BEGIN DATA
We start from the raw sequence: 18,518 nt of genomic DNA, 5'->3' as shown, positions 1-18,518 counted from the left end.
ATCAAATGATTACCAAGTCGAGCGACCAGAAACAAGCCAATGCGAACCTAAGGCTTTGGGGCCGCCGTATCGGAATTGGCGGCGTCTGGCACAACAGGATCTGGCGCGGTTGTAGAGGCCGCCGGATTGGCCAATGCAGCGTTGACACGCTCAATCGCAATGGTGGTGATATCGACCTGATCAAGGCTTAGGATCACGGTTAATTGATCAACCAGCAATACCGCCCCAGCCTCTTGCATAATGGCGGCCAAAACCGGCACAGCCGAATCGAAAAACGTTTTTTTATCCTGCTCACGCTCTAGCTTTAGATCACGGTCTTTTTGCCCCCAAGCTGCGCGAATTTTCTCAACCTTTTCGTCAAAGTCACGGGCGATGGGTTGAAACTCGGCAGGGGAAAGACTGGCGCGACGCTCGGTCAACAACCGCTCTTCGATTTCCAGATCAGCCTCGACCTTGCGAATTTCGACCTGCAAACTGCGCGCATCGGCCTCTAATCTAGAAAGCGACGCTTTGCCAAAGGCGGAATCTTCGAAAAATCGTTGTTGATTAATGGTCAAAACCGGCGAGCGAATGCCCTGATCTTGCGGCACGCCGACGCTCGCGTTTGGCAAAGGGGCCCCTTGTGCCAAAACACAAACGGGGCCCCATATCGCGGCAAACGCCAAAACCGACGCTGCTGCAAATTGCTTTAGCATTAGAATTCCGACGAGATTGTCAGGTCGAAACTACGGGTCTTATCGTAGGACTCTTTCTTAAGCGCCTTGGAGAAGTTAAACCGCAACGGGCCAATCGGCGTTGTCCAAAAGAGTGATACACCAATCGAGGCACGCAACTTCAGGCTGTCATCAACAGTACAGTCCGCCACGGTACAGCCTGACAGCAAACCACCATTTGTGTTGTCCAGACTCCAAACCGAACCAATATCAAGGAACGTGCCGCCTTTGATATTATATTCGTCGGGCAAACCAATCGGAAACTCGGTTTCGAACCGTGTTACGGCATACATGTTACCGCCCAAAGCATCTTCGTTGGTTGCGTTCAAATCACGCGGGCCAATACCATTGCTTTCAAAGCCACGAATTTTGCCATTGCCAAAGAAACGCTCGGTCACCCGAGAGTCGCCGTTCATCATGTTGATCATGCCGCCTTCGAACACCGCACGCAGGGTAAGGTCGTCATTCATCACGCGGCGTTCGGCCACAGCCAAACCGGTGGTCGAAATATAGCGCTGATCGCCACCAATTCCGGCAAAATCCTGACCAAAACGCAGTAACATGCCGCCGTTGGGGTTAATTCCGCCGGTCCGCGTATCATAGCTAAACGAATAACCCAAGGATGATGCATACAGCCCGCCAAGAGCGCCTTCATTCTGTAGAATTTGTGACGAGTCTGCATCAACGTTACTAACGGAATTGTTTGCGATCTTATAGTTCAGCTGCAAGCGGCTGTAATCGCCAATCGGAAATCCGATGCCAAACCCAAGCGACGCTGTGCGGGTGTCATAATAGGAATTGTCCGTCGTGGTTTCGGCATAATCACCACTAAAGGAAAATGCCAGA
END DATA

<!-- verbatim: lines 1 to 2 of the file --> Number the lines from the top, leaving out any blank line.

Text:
We start from the raw sequence: 18,518 nt of genomic DNA, 5'->3' as shown, positions 1-18,518 counted from the left end.
ATCAAATGATTACCAAGTCGAGCGACCAGAAACAAGCCAATGCGAACCTAAGGCTTTGGGGCCGCCGTATCGGAATTGGCGGCGTCTGGCACAACAGGATCTGGCGCGGTTGTAGAGGCCGCCGGATTGGCCAATGCAGCGTTGACACGCTCAATCGCAATGGTGGTGATATCGACCTGATCAAGGCTTAGGATCACGGTTAATTGATCAACCAGCAATACCGCCCCAGCCTCTTGCATAATGGCGGCCAAAACCGGCACAGCCGAATCGAAAAACGTTTTTTTATCCTGCTCACGCTCTAGCTTTAGATCACGGTCTTTTTGCCCCCAAGCTGCGCGAATTTTCTCAACCTTTTCGTCAAAGTCACGGGCGATGGGTTGAAACTCGGCAGGGGAAAGACTGGCGCGACGCTCGGTCAACAACCGCTCTTCGATTTCCAGATCAGCCTCGACCTTGCGAATTTCGACCTGCAAACTGCGCGCATCGGCCTCTAATCTAGAAAGCGACGCTTTGCCAAAGGCGGAATCTTCGAAAAATCGTTGTTGATTAATGGTCAAAACCGGCGAGCGAATGCCCTGATCTTGCGGCACGCCGACGCTCGCGTTTGGCAAAGGGGCCCCTTGTGCCAAAACACAAACGGGGCCCCATATCGCGGCAAACGCCAAAACCGACGCTGCTGCAAATTGCTTTAGCATTAGAATTCCGACGAGATTGTCAGGTCGAAACTACGGGTCTTATCGTAGGACTCTTTCTTAAGCGCCTTGGAGAAGTTAAACCGCAACGGGCCAATCGGCGTTGTCCAAAAGAGTGATACACCAATCGAGGCACGCAACTTCAGGCTGTCATCAACAGTACAGTCCGCCACGGTACAGCCTGACAGCAAACCACCATTTGTGTTGTCCAGACTCCAAACCGAACCAATATCAAGGAACGTGCCGCCTTTGATATTATATTCGTCGGGCAAACCAATCGGAAACTCGGTTTCGAACCGTGTTACGGCATACATGTTACCGCCCAAAGCATCTTCGTTGGTTGCGTTCAAATCACGCGGGCCAATACCATTGCTTTCAAAGCCACGAATTTTGCCATTGCCAAAGAAACGCTCGGTCACCCGAGAGTCGCCGTTCATCATGTTGATCATGCCGCCTTCGAACACCGCACGCAGGGTAAGGTCGTCATTCATCACGCGGCGTTCGGCCACAGCCAAACCGGTGGTCGAAATATAGCGCTGATCGCCACCAATTCCGGCAAAATCCTGACCAAAACGCAGTAACATGCCGCCGTTGGGGTTAATTCCGCCGGTCCGCGTATCATAGCTAAACGAATAACCCAAGGATGATGCATACAGCCCGCCAAGAGCGCCTTCATTCTGTAGAATTTGTGACGAGTCTGCATCAACGTTACTAACGGAATTGTTTGCGATCTTATAGTTCAGCTGCAAGCGGCTGTAATCGCCAATCGGAAATCCGATGCCAAACCCAAGCGACGCTGTGCGGGTGTCATAATAGGAATTGTCCGTCGTGGTTTCGGCATAATCACCACTAAAGGAAAATGCCAGA